Mechanical keyboards are the next revolution in computing. Surprisingly, they have nearly always been around, even dating back to the now famous IBM Model M. They have had a resurgence in popularity in recent years, reaching audiences from technology professionals to gaming enthusiasts. You might be asking what a mechanical keyboard is, and why it’s so special. Well, a mechanical keyboard is one that uses mechanical key-switches. To understand why this is important, let’s look at most common desktop keyboards.

Check out this post on the best cheap mechanical keyboards in 2017

When you press a key on a standard keyboard, here’s what happens: the key pushes a rubber dome, that then “squished” down to make contact with the plastic circuit board. These are called rubber-dome keyboards. On most laptop keyboards and slim-profile desktop keyboards, they use tiny interlocking plastic tabs that bend when pressed, these are called scissor-switch keyboards. Most keyboards, as you can see, don’t use an actual reliable switch, but instead use these intermediary systems can fail over time, feel “mushy,” and provide inconsistent tactile feedback to the typist. There are a variety of switches that can be found in high-quality mechanical keyboards. They fall into three major categories, Cherry MX, ALPS, and buckling spring.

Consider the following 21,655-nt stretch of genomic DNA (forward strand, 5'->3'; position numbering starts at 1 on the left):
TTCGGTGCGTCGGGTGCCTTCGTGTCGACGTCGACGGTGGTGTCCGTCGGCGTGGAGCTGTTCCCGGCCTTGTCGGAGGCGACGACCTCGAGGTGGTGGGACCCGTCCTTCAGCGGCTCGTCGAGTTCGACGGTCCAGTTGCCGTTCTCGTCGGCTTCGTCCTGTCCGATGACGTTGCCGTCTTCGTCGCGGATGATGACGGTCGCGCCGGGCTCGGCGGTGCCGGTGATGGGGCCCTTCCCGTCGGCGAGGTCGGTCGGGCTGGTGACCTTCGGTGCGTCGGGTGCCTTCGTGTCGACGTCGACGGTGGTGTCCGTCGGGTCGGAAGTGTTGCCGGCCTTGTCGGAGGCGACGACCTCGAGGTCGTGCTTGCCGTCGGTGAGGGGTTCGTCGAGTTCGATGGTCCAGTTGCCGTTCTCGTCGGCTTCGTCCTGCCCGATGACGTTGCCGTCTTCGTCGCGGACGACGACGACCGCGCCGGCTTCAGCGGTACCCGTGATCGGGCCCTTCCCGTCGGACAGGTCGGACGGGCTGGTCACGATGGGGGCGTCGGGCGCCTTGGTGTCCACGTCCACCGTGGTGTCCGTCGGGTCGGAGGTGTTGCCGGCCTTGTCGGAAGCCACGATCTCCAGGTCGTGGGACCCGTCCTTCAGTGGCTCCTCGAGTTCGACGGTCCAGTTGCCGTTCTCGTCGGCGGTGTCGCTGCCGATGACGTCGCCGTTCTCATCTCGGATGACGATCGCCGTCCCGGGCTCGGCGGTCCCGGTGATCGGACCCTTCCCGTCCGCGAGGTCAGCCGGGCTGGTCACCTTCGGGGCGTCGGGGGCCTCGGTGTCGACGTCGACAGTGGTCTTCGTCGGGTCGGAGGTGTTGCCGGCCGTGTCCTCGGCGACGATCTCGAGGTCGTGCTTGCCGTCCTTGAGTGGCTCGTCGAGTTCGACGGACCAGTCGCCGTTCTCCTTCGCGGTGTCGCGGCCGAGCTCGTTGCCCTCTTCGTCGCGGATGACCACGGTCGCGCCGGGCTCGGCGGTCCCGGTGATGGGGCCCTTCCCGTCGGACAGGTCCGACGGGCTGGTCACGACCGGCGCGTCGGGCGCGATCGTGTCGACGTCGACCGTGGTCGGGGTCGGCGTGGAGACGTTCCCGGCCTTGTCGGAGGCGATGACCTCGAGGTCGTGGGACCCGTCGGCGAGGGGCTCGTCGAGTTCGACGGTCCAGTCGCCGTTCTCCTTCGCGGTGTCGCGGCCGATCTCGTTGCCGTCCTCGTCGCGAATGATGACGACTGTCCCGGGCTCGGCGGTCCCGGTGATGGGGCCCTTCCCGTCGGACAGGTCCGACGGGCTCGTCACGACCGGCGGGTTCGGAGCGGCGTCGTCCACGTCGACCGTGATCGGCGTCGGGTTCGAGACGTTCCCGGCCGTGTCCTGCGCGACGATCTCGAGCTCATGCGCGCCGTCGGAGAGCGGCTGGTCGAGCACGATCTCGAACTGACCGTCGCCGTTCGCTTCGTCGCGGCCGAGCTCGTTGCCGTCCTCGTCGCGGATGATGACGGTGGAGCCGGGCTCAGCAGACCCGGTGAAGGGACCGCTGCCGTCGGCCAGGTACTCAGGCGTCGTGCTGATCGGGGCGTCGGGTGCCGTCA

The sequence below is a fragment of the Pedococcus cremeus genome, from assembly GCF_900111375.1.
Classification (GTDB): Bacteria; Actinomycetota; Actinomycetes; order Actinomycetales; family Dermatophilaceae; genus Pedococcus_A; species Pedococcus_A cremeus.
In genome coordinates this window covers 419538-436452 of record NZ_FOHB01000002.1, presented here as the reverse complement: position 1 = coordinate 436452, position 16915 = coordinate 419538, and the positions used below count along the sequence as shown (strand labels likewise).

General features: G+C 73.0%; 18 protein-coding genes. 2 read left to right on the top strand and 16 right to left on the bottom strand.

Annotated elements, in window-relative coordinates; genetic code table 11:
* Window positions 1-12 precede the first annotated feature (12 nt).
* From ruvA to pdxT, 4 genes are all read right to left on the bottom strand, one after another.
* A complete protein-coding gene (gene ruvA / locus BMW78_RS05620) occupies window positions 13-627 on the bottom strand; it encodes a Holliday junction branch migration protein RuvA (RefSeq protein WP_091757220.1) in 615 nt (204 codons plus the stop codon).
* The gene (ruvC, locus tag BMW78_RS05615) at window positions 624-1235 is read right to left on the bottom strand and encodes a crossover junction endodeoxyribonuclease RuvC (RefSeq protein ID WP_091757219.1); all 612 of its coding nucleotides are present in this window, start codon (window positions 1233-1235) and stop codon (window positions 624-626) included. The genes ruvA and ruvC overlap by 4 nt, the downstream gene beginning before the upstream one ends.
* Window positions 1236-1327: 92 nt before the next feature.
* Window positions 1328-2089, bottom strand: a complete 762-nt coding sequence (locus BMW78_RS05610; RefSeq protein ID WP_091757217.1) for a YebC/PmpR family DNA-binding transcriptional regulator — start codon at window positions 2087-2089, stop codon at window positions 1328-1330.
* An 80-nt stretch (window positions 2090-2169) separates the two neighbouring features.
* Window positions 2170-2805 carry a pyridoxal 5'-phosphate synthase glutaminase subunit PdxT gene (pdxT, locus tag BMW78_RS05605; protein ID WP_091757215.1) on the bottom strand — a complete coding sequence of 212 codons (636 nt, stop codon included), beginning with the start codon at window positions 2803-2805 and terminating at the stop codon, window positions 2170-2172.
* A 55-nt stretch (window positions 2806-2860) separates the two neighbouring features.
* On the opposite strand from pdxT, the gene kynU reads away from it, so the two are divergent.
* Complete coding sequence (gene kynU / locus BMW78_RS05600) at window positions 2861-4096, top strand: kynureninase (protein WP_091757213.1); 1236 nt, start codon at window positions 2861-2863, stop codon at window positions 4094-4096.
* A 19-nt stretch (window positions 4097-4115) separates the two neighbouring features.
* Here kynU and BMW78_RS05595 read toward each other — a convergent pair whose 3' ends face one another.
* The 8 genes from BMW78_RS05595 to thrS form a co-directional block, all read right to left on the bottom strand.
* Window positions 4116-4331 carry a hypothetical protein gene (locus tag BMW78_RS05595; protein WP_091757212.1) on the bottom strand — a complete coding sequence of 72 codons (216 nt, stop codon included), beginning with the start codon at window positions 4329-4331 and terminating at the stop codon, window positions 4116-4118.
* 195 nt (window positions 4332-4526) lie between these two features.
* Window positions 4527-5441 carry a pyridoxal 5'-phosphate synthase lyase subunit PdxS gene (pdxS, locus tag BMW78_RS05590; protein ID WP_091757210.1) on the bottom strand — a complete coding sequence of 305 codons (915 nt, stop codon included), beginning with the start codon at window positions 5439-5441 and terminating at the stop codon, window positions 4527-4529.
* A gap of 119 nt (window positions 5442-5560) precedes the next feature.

The Cherry MX style of a switch, which is produced by the Cherry Corporation from Germany, uses different-colored key-stems to denote different key-switch characteristics. Cherry MX Blues which provide a tactile feel and audible click when pressed, Browns provide the tactile feel but have a softer sound for quieter use, and the Blacks lack a tactile feel and use a linear-action for when quick key-presses are crucial.

The ALPS switch is made by the Alps Electric Company from Japan. There are many variations of the ALPS key-switch, the most common of which has two types: Complicated and Simplified. The Complicated ALPS comes in varieties similar to that of the Cherry MX, one with a tactile feel and audible click, one with a tactile feel but a softer sound, and lastly one with a linear-action that doesn’t have the tactile feel of its peers. The Simplified ALPS has four types, Type I, II, III, and IV. The most common modern mechanical keyboards use a further variation on the Simplified Type I. One can find a White version that has the tactile feel and audible click, and a Black version which has a tactile feel, but a softer sound.

The last type of switch, buckling spring, is a throw-back to the infamous IBM Model M that made it famous. As the name suggests, the switch works when the key puts pressure on a spring that is under pressure underneath, until finally the spring buckles under pressure, allowing the key to being pressed. Then upon release, the spring regains its original form. While this type of key-switch is no longer commonly found in modern keyboards, it’s important to understand where all this started.

Modern mechanical keyboards utilize perfectly engineered high-performance switches that help take away the strain of typing and provides you with the tactile and audio cues that will allow you to type faster and more efficiently. The only downside is that after you have used a mechanical keyboard, going back to a cheap “mushy” rubber-dome keyboard will seem like torture